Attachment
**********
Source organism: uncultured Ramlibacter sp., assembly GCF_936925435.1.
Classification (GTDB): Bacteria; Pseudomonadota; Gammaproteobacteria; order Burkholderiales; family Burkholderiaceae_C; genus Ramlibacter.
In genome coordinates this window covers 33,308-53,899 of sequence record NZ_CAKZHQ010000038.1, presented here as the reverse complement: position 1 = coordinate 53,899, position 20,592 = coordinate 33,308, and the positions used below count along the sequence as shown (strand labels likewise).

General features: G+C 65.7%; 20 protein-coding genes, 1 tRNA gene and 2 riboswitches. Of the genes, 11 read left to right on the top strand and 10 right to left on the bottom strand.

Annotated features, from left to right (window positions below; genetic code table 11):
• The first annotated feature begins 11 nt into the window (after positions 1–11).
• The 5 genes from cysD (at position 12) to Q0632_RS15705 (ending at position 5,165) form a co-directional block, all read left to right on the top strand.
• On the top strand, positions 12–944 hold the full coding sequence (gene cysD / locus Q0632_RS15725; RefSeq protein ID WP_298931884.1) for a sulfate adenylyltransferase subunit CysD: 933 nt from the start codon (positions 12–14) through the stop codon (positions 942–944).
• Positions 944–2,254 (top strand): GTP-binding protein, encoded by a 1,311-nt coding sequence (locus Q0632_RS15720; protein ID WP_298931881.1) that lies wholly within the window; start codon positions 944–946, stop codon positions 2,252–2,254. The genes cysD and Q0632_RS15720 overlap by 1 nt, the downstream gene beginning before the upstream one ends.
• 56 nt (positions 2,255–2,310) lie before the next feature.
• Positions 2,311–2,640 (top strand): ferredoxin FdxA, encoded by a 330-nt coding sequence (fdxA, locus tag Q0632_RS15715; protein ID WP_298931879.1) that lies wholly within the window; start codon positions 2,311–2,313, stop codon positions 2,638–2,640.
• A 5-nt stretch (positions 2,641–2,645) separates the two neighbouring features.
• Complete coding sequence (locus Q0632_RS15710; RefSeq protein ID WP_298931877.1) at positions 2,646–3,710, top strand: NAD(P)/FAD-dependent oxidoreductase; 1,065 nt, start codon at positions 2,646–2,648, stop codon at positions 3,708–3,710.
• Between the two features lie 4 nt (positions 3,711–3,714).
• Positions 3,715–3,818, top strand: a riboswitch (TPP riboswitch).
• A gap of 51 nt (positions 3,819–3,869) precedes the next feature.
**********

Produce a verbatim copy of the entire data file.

Source organism: uncultured Ramlibacter sp., assembly GCF_936925435.1.
Classification (GTDB): Bacteria; Pseudomonadota; Gammaproteobacteria; order Burkholderiales; family Burkholderiaceae_C; genus Ramlibacter.
In genome coordinates this window covers 33,308-53,899 of sequence record NZ_CAKZHQ010000038.1, presented here as the reverse complement: position 1 = coordinate 53,899, position 20,592 = coordinate 33,308, and the positions used below count along the sequence as shown (strand labels likewise).

General features: G+C 65.7%; 20 protein-coding genes, 1 tRNA gene and 2 riboswitches. Of the genes, 11 read left to right on the top strand and 10 right to left on the bottom strand.

Annotated features, from left to right (window positions below; genetic code table 11):
• The first annotated feature begins 11 nt into the window (after positions 1–11).
• The 5 genes from cysD (at position 12) to Q0632_RS15705 (ending at position 5,165) form a co-directional block, all read left to right on the top strand.
• On the top strand, positions 12–944 hold the full coding sequence (gene cysD / locus Q0632_RS15725; RefSeq protein ID WP_298931884.1) for a sulfate adenylyltransferase subunit CysD: 933 nt from the start codon (positions 12–14) through the stop codon (positions 942–944).
• Positions 944–2,254 (top strand): GTP-binding protein, encoded by a 1,311-nt coding sequence (locus Q0632_RS15720; protein ID WP_298931881.1) that lies wholly within the window; start codon positions 944–946, stop codon positions 2,252–2,254. The genes cysD and Q0632_RS15720 overlap by 1 nt, the downstream gene beginning before the upstream one ends.
• 56 nt (positions 2,255–2,310) lie before the next feature.
• Positions 2,311–2,640 (top strand): ferredoxin FdxA, encoded by a 330-nt coding sequence (fdxA, locus tag Q0632_RS15715; protein ID WP_298931879.1) that lies wholly within the window; start codon positions 2,311–2,313, stop codon positions 2,638–2,640.
• A 5-nt stretch (positions 2,641–2,645) separates the two neighbouring features.
• Complete coding sequence (locus Q0632_RS15710; RefSeq protein ID WP_298931877.1) at positions 2,646–3,710, top strand: NAD(P)/FAD-dependent oxidoreductase; 1,065 nt, start codon at positions 2,646–2,648, stop codon at positions 3,708–3,710.
• Between the two features lie 4 nt (positions 3,711–3,714).
• Positions 3,715–3,818, top strand: a riboswitch (TPP riboswitch).
• A gap of 51 nt (positions 3,819–3,869) precedes the next feature.